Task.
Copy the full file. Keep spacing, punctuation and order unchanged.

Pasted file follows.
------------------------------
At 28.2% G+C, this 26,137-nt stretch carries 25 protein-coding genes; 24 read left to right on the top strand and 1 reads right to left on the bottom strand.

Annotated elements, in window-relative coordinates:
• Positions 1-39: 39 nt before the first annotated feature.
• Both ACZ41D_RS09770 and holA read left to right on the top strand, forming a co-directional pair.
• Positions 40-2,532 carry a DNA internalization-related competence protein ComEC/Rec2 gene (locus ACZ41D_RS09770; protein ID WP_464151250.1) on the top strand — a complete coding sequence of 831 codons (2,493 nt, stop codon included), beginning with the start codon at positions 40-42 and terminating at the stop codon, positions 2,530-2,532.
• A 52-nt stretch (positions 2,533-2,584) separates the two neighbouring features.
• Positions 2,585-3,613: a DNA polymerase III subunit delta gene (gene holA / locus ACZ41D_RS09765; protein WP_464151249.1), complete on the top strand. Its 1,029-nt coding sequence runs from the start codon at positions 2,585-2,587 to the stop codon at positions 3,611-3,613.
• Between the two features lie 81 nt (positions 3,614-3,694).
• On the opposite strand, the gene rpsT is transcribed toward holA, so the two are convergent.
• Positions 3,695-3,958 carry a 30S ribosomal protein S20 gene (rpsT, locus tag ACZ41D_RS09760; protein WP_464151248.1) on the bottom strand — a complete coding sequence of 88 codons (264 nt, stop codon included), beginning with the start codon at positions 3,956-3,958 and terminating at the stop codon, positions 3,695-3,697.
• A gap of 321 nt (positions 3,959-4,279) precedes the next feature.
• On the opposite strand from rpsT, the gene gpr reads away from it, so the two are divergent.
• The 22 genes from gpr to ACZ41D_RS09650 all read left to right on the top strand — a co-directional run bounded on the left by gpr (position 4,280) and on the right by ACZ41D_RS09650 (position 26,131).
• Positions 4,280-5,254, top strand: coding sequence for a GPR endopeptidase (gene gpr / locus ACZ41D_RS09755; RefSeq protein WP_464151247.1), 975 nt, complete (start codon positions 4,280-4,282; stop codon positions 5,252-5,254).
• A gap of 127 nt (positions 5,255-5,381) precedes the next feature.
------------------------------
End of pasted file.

At 28.2% G+C, this 26,137-nt stretch carries 25 protein-coding genes; 24 read left to right on the top strand and 1 reads right to left on the bottom strand.

Annotated elements, in window-relative coordinates:
• Positions 1-39: 39 nt before the first annotated feature.
• Both ACZ41D_RS09770 and holA read left to right on the top strand, forming a co-directional pair.
• Positions 40-2,532 carry a DNA internalization-related competence protein ComEC/Rec2 gene (locus ACZ41D_RS09770; protein ID WP_464151250.1) on the top strand — a complete coding sequence of 831 codons (2,493 nt, stop codon included), beginning with the start codon at positions 40-42 and terminating at the stop codon, positions 2,530-2,532.
• A 52-nt stretch (positions 2,533-2,584) separates the two neighbouring features.
• Positions 2,585-3,613: a DNA polymerase III subunit delta gene (gene holA / locus ACZ41D_RS09765; protein WP_464151249.1), complete on the top strand. Its 1,029-nt coding sequence runs from the start codon at positions 2,585-2,587 to the stop codon at positions 3,611-3,613.
• Between the two features lie 81 nt (positions 3,614-3,694).
• On the opposite strand, the gene rpsT is transcribed toward holA, so the two are convergent.
• Positions 3,695-3,958 carry a 30S ribosomal protein S20 gene (rpsT, locus tag ACZ41D_RS09760; protein WP_464151248.1) on the bottom strand — a complete coding sequence of 88 codons (264 nt, stop codon included), beginning with the start codon at positions 3,956-3,958 and terminating at the stop codon, positions 3,695-3,697.
• A gap of 321 nt (positions 3,959-4,279) precedes the next feature.
• On the opposite strand from rpsT, the gene gpr reads away from it, so the two are divergent.
• The 22 genes from gpr to ACZ41D_RS09650 all read left to right on the top strand — a co-directional run bounded on the left by gpr (position 4,280) and on the right by ACZ41D_RS09650 (position 26,131).
• Positions 4,280-5,254, top strand: coding sequence for a GPR endopeptidase (gene gpr / locus ACZ41D_RS09755; RefSeq protein WP_464151247.1), 975 nt, complete (start codon positions 4,280-4,282; stop codon positions 5,252-5,254).
• A gap of 127 nt (positions 5,255-5,381) precedes the next feature.